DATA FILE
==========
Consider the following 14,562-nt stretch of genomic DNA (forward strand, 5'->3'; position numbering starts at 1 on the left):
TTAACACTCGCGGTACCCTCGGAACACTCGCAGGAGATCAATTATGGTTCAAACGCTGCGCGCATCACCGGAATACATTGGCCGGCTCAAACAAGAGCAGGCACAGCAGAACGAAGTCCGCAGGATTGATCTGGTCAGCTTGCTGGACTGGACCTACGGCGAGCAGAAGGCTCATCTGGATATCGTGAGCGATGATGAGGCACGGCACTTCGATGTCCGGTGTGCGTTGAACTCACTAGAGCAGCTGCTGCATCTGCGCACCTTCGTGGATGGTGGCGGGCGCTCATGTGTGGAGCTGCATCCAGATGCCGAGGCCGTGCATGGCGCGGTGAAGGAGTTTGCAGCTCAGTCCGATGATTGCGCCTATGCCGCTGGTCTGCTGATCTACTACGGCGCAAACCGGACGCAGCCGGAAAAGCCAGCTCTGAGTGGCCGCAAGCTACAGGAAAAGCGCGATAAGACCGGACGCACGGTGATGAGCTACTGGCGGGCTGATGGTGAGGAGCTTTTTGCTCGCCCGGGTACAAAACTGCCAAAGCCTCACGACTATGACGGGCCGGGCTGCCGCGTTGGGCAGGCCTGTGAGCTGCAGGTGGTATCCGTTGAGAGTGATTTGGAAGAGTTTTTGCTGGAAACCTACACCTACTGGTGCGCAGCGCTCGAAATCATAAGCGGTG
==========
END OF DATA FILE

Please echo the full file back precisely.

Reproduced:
Consider the following 14,562-nt stretch of genomic DNA (forward strand, 5'->3'; position numbering starts at 1 on the left):
TTAACACTCGCGGTACCCTCGGAACACTCGCAGGAGATCAATTATGGTTCAAACGCTGCGCGCATCACCGGAATACATTGGCCGGCTCAAACAAGAGCAGGCACAGCAGAACGAAGTCCGCAGGATTGATCTGGTCAGCTTGCTGGACTGGACCTACGGCGAGCAGAAGGCTCATCTGGATATCGTGAGCGATGATGAGGCACGGCACTTCGATGTCCGGTGTGCGTTGAACTCACTAGAGCAGCTGCTGCATCTGCGCACCTTCGTGGATGGTGGCGGGCGCTCATGTGTGGAGCTGCATCCAGATGCCGAGGCCGTGCATGGCGCGGTGAAGGAGTTTGCAGCTCAGTCCGATGATTGCGCCTATGCCGCTGGTCTGCTGATCTACTACGGCGCAAACCGGACGCAGCCGGAAAAGCCAGCTCTGAGTGGCCGCAAGCTACAGGAAAAGCGCGATAAGACCGGACGCACGGTGATGAGCTACTGGCGGGCTGATGGTGAGGAGCTTTTTGCTCGCCCGGGTACAAAACTGCCAAAGCCTCACGACTATGACGGGCCGGGCTGCCGCGTTGGGCAGGCCTGTGAGCTGCAGGTGGTATCCGTTGAGAGTGATTTGGAAGAGTTTTTGCTGGAAACCTACACCTACTGGTGCGCAGCGCTCGAAATCATAAGCGGTG